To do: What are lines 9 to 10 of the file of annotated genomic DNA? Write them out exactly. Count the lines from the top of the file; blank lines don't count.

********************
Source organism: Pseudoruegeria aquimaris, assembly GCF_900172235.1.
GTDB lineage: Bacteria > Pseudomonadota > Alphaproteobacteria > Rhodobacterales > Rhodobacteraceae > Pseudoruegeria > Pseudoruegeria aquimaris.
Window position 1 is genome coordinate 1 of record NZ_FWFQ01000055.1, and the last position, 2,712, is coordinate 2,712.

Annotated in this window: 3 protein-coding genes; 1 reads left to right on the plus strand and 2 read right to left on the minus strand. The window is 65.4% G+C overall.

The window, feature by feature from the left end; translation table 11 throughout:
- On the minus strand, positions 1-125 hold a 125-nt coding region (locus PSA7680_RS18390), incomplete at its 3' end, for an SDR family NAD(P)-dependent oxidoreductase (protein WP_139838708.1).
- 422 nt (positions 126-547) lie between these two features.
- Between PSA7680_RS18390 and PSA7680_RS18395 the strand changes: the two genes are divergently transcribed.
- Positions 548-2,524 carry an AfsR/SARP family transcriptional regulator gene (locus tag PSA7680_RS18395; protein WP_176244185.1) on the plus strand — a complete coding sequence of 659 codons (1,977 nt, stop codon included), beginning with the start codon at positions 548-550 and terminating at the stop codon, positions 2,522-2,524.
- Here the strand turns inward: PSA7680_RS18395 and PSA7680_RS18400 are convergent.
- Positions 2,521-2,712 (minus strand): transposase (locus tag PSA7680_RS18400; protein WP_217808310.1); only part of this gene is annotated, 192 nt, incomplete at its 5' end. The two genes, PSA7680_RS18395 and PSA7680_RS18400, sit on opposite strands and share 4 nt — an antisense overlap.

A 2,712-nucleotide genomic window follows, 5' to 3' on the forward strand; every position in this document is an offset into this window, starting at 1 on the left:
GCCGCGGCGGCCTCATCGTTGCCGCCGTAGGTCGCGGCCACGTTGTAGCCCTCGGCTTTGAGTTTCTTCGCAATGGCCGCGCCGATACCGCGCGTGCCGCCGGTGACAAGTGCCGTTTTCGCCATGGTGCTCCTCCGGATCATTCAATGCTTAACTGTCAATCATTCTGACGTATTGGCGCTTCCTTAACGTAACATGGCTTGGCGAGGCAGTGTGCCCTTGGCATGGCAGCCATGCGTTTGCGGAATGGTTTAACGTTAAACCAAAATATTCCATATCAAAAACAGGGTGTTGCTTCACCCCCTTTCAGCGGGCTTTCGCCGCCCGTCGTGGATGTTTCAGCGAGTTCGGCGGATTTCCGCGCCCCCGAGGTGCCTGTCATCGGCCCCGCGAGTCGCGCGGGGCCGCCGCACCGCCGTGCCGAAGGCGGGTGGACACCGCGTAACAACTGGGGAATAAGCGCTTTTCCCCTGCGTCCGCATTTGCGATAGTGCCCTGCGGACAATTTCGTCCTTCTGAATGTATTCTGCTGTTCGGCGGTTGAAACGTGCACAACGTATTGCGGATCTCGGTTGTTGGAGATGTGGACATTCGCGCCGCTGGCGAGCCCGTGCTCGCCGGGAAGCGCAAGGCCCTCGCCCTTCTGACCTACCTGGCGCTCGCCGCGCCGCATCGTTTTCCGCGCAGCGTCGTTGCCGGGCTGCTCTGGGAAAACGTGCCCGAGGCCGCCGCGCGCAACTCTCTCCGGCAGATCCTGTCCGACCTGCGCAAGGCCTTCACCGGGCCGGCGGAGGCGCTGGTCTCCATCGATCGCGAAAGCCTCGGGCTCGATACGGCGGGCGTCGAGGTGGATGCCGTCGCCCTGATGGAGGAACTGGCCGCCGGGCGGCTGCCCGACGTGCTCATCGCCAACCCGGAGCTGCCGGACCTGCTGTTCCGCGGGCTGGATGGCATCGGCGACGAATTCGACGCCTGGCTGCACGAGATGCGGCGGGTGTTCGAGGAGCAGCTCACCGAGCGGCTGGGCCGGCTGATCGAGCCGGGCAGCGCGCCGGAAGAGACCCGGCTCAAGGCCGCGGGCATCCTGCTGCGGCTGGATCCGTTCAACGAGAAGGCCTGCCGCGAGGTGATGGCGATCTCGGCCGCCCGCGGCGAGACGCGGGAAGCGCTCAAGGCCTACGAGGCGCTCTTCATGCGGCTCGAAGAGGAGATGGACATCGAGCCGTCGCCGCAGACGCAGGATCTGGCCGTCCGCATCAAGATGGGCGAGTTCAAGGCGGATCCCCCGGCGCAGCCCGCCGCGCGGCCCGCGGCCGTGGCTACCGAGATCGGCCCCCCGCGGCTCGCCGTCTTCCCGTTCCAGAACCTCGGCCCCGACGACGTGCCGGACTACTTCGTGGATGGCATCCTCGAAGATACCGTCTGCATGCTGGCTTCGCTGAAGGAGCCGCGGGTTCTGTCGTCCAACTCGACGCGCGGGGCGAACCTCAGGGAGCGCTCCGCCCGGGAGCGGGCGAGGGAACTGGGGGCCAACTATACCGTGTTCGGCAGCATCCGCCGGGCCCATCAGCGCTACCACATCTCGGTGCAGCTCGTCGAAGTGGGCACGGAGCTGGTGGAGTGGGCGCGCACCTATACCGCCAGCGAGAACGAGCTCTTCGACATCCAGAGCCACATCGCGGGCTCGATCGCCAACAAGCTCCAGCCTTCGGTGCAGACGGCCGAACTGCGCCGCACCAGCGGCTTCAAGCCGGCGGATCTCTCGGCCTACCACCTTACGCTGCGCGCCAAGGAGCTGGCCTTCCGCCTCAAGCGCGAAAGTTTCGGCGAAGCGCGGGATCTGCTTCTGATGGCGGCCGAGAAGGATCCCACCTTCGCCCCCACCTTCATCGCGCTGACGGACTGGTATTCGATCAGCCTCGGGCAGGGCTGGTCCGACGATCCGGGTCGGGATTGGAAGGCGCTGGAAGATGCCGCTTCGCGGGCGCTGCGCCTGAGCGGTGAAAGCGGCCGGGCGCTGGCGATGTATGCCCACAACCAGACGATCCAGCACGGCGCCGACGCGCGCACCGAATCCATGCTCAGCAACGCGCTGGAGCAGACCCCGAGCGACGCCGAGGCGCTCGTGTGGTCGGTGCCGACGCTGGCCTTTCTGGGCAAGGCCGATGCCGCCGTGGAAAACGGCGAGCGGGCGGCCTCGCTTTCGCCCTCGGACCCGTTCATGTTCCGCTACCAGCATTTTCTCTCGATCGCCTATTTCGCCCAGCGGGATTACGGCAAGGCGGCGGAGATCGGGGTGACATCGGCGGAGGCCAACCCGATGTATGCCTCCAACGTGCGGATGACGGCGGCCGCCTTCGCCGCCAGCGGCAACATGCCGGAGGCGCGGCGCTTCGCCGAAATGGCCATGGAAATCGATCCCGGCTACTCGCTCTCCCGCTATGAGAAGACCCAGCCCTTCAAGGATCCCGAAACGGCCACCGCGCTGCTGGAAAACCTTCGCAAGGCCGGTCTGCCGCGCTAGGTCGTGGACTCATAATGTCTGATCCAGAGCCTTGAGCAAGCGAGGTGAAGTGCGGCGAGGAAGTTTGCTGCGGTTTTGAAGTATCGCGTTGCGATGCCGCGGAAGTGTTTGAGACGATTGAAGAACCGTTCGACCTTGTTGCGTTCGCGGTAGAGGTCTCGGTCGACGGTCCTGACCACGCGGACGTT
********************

- Positions 548-2,524 carry an AfsR/SARP family transcriptional regulator gene (locus tag PSA7680_RS18395; protein WP_176244185.1) on the plus strand — a complete coding sequence of 659 codons (1,977 nt, stop codon included), beginning with the start codon at positions 548-550 and terminating at the stop codon, positions 2,522-2,524.
- Here the strand turns inward: PSA7680_RS18395 and PSA7680_RS18400 are convergent.